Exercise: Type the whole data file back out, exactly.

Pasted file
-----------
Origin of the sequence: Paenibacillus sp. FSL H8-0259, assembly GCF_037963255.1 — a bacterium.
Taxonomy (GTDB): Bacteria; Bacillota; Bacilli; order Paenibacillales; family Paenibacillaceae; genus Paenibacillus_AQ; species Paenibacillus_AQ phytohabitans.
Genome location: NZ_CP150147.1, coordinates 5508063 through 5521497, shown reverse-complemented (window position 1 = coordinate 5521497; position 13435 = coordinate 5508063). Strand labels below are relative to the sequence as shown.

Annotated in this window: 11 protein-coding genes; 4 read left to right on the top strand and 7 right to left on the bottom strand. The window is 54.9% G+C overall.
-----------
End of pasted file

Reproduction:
Origin of the sequence: Paenibacillus sp. FSL H8-0259, assembly GCF_037963255.1 — a bacterium.
Taxonomy (GTDB): Bacteria; Bacillota; Bacilli; order Paenibacillales; family Paenibacillaceae; genus Paenibacillus_AQ; species Paenibacillus_AQ phytohabitans.
Genome location: NZ_CP150147.1, coordinates 5508063 through 5521497, shown reverse-complemented (window position 1 = coordinate 5521497; position 13435 = coordinate 5508063). Strand labels below are relative to the sequence as shown.

Annotated in this window: 11 protein-coding genes; 4 read left to right on the top strand and 7 right to left on the bottom strand. The window is 54.9% G+C overall.